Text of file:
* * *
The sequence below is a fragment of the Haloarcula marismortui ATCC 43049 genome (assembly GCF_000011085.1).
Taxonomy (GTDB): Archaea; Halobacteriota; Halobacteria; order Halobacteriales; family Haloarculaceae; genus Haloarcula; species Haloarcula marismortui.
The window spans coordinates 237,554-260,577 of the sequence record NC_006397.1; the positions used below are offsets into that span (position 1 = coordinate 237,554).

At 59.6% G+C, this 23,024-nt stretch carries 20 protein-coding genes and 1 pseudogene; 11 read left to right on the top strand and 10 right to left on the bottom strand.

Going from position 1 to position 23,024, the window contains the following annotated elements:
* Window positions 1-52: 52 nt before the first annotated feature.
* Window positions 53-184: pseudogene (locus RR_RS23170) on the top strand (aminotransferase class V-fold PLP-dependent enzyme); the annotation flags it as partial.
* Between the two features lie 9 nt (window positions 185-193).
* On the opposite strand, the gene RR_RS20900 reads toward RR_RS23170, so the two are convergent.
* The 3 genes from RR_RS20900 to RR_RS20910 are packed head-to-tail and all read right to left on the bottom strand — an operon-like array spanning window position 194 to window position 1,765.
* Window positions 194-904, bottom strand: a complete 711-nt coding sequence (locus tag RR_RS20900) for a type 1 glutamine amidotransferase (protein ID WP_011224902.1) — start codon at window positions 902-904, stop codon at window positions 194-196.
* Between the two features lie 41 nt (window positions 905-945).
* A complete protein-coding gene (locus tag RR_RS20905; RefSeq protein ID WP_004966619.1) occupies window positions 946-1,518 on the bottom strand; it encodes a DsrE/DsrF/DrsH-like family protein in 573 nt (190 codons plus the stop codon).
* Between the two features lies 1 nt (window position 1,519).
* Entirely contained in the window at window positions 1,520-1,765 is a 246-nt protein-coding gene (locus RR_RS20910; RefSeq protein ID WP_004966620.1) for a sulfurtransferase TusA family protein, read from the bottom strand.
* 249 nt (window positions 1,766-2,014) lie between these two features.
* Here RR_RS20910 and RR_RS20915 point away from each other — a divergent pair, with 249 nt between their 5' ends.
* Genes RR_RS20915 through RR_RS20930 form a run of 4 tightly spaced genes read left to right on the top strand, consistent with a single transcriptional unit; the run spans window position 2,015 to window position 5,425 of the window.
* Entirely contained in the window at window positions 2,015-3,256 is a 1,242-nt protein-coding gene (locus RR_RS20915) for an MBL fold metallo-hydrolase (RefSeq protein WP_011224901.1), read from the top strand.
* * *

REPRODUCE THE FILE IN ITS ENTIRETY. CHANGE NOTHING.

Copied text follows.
The sequence below is a fragment of the Haloarcula marismortui ATCC 43049 genome (assembly GCF_000011085.1).
Taxonomy (GTDB): Archaea; Halobacteriota; Halobacteria; order Halobacteriales; family Haloarculaceae; genus Haloarcula; species Haloarcula marismortui.
The window spans coordinates 237,554-260,577 of the sequence record NC_006397.1; the positions used below are offsets into that span (position 1 = coordinate 237,554).

At 59.6% G+C, this 23,024-nt stretch carries 20 protein-coding genes and 1 pseudogene; 11 read left to right on the top strand and 10 right to left on the bottom strand.

Going from position 1 to position 23,024, the window contains the following annotated elements:
* Window positions 1-52: 52 nt before the first annotated feature.
* Window positions 53-184: pseudogene (locus RR_RS23170) on the top strand (aminotransferase class V-fold PLP-dependent enzyme); the annotation flags it as partial.
* Between the two features lie 9 nt (window positions 185-193).
* On the opposite strand, the gene RR_RS20900 reads toward RR_RS23170, so the two are convergent.
* The 3 genes from RR_RS20900 to RR_RS20910 are packed head-to-tail and all read right to left on the bottom strand — an operon-like array spanning window position 194 to window position 1,765.
* Window positions 194-904, bottom strand: a complete 711-nt coding sequence (locus tag RR_RS20900) for a type 1 glutamine amidotransferase (protein ID WP_011224902.1) — start codon at window positions 902-904, stop codon at window positions 194-196.
* Between the two features lie 41 nt (window positions 905-945).
* A complete protein-coding gene (locus tag RR_RS20905; RefSeq protein ID WP_004966619.1) occupies window positions 946-1,518 on the bottom strand; it encodes a DsrE/DsrF/DrsH-like family protein in 573 nt (190 codons plus the stop codon).
* Between the two features lies 1 nt (window position 1,519).
* Entirely contained in the window at window positions 1,520-1,765 is a 246-nt protein-coding gene (locus RR_RS20910; RefSeq protein ID WP_004966620.1) for a sulfurtransferase TusA family protein, read from the bottom strand.
* 249 nt (window positions 1,766-2,014) lie between these two features.
* Here RR_RS20910 and RR_RS20915 point away from each other — a divergent pair, with 249 nt between their 5' ends.
* Genes RR_RS20915 through RR_RS20930 form a run of 4 tightly spaced genes read left to right on the top strand, consistent with a single transcriptional unit; the run spans window position 2,015 to window position 5,425 of the window.
* Entirely contained in the window at window positions 2,015-3,256 is a 1,242-nt protein-coding gene (locus RR_RS20915) for an MBL fold metallo-hydrolase (RefSeq protein WP_011224901.1), read from the top strand.